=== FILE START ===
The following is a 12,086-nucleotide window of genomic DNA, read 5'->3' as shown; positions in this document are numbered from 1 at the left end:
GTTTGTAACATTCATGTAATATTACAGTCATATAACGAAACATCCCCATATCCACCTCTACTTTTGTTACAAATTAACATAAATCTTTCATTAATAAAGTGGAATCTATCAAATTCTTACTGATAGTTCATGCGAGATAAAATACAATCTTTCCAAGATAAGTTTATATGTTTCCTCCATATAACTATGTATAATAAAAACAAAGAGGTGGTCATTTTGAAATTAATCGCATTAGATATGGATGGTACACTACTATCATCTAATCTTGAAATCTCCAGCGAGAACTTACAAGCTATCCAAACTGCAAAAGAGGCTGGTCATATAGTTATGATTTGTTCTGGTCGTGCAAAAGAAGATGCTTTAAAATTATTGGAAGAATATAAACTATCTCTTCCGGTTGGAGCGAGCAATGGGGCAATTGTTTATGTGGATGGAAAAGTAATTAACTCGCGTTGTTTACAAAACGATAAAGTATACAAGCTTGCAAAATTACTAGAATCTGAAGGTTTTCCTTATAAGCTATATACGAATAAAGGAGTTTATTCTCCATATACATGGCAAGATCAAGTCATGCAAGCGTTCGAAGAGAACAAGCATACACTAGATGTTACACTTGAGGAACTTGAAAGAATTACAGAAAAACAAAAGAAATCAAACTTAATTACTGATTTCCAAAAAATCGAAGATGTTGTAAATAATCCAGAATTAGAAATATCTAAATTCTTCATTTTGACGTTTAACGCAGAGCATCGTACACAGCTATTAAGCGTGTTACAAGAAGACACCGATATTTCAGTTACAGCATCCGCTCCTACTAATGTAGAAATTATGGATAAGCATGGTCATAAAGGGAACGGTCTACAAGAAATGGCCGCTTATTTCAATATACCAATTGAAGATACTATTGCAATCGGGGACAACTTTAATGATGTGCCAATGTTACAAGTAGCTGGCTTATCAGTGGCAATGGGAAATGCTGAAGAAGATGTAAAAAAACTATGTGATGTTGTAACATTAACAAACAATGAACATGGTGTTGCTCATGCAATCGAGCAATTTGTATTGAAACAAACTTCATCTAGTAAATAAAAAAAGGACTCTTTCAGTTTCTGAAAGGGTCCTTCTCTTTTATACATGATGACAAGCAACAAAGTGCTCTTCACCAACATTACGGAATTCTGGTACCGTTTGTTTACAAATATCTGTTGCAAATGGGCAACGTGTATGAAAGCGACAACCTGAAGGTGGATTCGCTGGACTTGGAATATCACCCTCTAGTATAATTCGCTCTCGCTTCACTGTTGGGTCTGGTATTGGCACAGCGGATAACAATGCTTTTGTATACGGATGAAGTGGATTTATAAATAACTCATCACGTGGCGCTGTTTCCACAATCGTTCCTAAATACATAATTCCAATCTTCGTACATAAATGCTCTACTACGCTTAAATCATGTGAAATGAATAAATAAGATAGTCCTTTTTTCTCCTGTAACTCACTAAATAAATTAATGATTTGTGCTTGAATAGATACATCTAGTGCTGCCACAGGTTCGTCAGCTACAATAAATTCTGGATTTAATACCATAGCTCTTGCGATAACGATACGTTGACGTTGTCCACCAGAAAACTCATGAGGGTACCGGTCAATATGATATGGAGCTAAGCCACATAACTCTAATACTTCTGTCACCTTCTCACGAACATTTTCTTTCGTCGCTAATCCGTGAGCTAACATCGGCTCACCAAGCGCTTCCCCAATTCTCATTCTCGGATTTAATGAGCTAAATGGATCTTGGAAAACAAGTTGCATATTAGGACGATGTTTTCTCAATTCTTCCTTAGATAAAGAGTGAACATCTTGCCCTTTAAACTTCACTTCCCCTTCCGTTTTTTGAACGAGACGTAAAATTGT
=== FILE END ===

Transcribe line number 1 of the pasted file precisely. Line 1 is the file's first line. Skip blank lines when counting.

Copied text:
The following is a 12,086-nucleotide window of genomic DNA, read 5'->3' as shown; positions in this document are numbered from 1 at the left end: